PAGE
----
I mentioned already that we are all different. Completely. From the music we like to political views and gastronomy. But that’s the point. Each of us brought a part of ourself into the ”Celts” and built it into our unique sound. They say there is no such thing as the best guitar player, best singer, best band... There are only those you recognize always and everywhere. And they say that you cannot mix up ”Orthodox Celts” with any other band playing such kind of music. That’s our greatest success.

Two hours in Dublin. Sounds strange, perhaps even incredible, but I spent only two hours in Ireland! It’s even stranger than those two hours were more than enough for me to confirm everything that made me fall in love with it. Two hours of wandering in the Dublin port and its surrounding were more than three days of riding in some other place. And yes, the confirmation of my earlier conviction that blood is thicker than water came from there!

Anti-star. Nick Cave once said: ”I’m Nick Cave on the stage, but when I come down, I’m Henry’s dad!” I’m somewhat different: even on stage I’m Stefan’s and Jovana’s dad.
The greatest temptation is to remain on stage as you are away from it, not to permit the cheering of the mass elevate and corrupt you. In fact, I’m a real, authentic anti-star. I persistently refuse to admit that I’m different from the others only because I’m on stage and watch them from it. These are only moments. However, I’m the same person at the green market, in the schoolyard when we play football, when I take my kids to kindergarten and school, when I’m in a city bus... I do whatever most other people do. It’s sometimes unpleasant when you think you cannot take a walk through Knez holding your wife’s hand without being noticed, but that’s how it is. The few seconds of taking a quick photo means a lot to someone, so who am I to deprive him? And that’s it: the temptation to remain normal, healthy and upright, with both feet firmly on the ground, and the gift that enables you to do what you love most.

I’d change, if I could. I don’t think so! Whatever I changed in my life willingly, life itself returned me to complete the lesson. I think that everything that happened was supposed to happen. Finally, if I played differently, it wouldn’t be me.

My heart stroke me. Yes, literally, on stage. It snapped. Still, I think it’s only a ”yellow card”, a sufficient warning to a smart player. It’s not that I’m afraid of going to the other side. But, I know that, if I go too early, my loved ones will be deprived of some things they should not be. Therefore I don’t intend to repeat this episode.
What new did it bring into my life? Before all, the knowledge that others depend on you much more than you wanted to admit before, that you’re not almighty and that such things don’t happen to ”someone else”. That’s why I removed from my life everything that brought me to the border, hoping that I will see that border again in about a hundred years at least. Then we’ll talk about it.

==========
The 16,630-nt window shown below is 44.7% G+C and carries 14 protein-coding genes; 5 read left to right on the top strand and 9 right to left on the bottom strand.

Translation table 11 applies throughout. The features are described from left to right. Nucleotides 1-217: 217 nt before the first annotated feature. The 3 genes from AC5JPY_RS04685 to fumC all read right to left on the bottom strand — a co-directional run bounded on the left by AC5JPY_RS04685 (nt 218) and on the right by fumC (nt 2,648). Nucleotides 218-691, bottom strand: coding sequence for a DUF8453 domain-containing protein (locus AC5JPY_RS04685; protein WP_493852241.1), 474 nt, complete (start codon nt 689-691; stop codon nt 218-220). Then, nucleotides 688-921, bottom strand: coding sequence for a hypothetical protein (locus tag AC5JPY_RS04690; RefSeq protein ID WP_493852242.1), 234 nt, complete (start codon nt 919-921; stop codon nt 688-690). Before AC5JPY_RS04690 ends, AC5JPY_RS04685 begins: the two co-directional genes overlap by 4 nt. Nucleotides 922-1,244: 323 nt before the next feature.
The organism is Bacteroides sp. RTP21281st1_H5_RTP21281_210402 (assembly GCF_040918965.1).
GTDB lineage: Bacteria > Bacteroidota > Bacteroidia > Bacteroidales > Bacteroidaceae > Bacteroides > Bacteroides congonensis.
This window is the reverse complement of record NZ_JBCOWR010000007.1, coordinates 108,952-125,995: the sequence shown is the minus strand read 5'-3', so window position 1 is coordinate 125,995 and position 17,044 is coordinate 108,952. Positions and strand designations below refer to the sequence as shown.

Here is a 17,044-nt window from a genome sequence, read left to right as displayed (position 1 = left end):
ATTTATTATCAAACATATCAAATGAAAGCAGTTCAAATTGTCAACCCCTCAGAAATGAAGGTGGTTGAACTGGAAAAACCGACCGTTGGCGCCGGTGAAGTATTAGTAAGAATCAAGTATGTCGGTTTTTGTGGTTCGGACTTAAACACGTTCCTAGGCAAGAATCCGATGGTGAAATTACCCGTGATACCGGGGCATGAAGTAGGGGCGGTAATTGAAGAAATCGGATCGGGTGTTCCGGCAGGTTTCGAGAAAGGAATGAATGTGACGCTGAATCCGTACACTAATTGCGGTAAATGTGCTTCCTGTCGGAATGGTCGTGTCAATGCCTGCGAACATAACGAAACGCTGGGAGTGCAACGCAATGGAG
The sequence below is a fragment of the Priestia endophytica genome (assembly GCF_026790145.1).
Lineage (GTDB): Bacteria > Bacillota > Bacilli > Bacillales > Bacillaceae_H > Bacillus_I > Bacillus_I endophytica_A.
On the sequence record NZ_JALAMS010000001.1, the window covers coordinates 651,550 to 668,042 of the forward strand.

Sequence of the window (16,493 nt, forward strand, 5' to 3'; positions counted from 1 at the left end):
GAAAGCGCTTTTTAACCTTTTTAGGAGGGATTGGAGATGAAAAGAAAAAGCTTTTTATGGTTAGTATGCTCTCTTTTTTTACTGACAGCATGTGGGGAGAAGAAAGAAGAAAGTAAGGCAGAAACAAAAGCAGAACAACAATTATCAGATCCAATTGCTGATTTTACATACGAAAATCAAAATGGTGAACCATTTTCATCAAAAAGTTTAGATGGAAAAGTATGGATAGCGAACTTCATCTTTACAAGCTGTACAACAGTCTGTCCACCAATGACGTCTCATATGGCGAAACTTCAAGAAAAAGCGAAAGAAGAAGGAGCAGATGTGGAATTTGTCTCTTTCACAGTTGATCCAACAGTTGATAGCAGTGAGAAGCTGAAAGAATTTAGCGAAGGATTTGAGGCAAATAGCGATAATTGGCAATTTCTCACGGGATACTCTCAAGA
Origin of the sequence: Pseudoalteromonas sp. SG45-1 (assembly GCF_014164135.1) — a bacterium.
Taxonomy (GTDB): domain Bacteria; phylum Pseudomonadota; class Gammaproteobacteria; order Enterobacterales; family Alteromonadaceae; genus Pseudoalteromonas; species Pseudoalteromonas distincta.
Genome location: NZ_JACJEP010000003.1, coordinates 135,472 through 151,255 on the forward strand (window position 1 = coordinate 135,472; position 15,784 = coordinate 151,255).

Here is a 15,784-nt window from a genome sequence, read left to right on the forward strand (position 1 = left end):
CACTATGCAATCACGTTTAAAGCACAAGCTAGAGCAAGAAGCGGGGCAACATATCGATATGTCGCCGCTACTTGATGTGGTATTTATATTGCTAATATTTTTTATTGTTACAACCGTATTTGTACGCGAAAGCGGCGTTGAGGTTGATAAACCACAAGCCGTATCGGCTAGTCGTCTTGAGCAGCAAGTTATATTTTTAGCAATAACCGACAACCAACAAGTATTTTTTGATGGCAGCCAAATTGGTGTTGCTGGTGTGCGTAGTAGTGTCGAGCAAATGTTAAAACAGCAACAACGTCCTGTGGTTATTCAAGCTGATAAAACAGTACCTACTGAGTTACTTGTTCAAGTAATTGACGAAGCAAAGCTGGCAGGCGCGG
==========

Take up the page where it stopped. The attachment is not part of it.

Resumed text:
”The talking box”. ”The radio is the last thing you hear”. The national radio is the first and last voice of a state. If Radio Beograd disappeared, we’d know that the state had disappeared as well. And, heeey, I’ve been in that Radio Belgrade for a quarter of a century. Longer than the ”Celts” exist. As much as I’m part of the Radio, after everything we’ve been through, the Radio is also a part of me. I think it can be heard in my shows. That is where I feel at home. Literally. I’m sorry television has become dominant in the speed of launching news, because the radio is naturally a faster media. But this is also coming to its place, just wait. Nine days’ wonder.

Reasons for hope, despite everything. Some say that I’m an immoderate optimist and that I’m always positive. I guess that’s my nature. What else could we do? I draw it from everything around me. Life is wonderful, the world is wonderful if we see it that way and take the right point of view. At home, at work, on stage... I do what I love most, in a way I find most convenient, as sincerely as possible, with all my strength, without any reserves, without compromise, I’m surrounded by people I love. What else could one ask for?


Literature and Music
– At one point, Orwell’s ”1984” truly disturbed my image of the world. I was, I think, about 14. Some would say: too early for such a book. But I chose it for ”free reading” and wrote a tractate on eight pages. My teacher didn’t believe I wrote it myself. Then came other great writers. My favorite was and remained Victor Hugo (”The Hunchback of Notre-Dame”, ”Les Misérables”...).
Music has always been an inseparable part of my being, and this part is very crowded. But, let’s say that Pyotr Ilych Tchaikovsky, Jethro Tull, Iron Maiden and The Pogues always meant more to me than others.


– I studied inorganic chemistry at the Faculty of Technology and Metallurgy, but I never envisioned myself in a lab and white coat. It was the family inertia pulling me to study the same thing your parents had. However, life arranged it differently. After the army, I entered Radio Beograd and stayed there until the very day.


The Call
– Besides all those places I’ve already mentioned and often visit, there is another place magically attractive to me: Rtanj. As if it calls me to come. Roots are deep.


– I’d like to find time and write a novel which has been in my mind for years, but I’m aware I’d have to be alone and in peace as long as necessary. What awaits me until then, I cannot even imagine.


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History of the Heart